(5) Advisability of invitations to the Union of Soviet Socialist Republics and Germany?

While the Government of the United States is not desirous of offering any objection to the issue of an invitation, it would like to inquire whether the British Government has considered, since the meeting would be summoned under the Nine Power Treaty, the advisability that the signatories thereto, when assembled, should consider the matter of inviting other powers. It would be helpful for this Government to be apprised of the views of the British Government on the advisability of the issue of such invitation. It would also be helpful if the British Government could throw any light on the probable attitude of the Union of Soviet Socialist Republics and Germany in the event that they attended the meeting.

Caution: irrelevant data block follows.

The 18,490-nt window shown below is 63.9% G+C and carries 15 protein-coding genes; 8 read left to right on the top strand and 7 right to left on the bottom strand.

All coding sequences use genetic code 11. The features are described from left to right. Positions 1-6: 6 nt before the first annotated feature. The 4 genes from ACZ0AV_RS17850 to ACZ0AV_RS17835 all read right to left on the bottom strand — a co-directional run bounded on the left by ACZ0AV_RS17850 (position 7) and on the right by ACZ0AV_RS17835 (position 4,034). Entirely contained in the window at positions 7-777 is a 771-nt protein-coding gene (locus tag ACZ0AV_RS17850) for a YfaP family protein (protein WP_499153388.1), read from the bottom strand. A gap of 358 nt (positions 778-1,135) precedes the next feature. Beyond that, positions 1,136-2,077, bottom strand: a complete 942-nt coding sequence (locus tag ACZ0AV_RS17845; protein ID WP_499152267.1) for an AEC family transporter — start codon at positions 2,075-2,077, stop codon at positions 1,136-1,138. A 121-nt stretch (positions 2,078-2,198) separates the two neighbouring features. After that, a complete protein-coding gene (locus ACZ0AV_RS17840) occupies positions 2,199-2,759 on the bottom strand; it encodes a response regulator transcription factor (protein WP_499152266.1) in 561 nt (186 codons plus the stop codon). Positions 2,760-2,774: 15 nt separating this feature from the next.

The consideration is not raised in the communication of the British Government, but the question has arisen as to the type of delegation that the nations might feel it advisable to send. In this connection, the thoughts of the British Government would prove helpful.

WASHINGTON, October 7, 1937.

793.94/10505: Telegram

The Ambassador in Japan (Grew) to the Secretary of State

TOKYO, October 8, 1937-6 p. m. [Received October 8-9:26 a. m.]

459. Department's 254, October 6, 7 p. m.81

1. The Department's announcement of October 6 on the Sino-Japanese conflict and press telegrams on that subject from Washington and from various European capitals are sensationally featured this morning in all papers. The attitude of the United States is the only subject of editorial comment.


Not printed; it repeated the Secretary's statement quoted in telegram No. 10, October 6, 6 p. m., p. 62.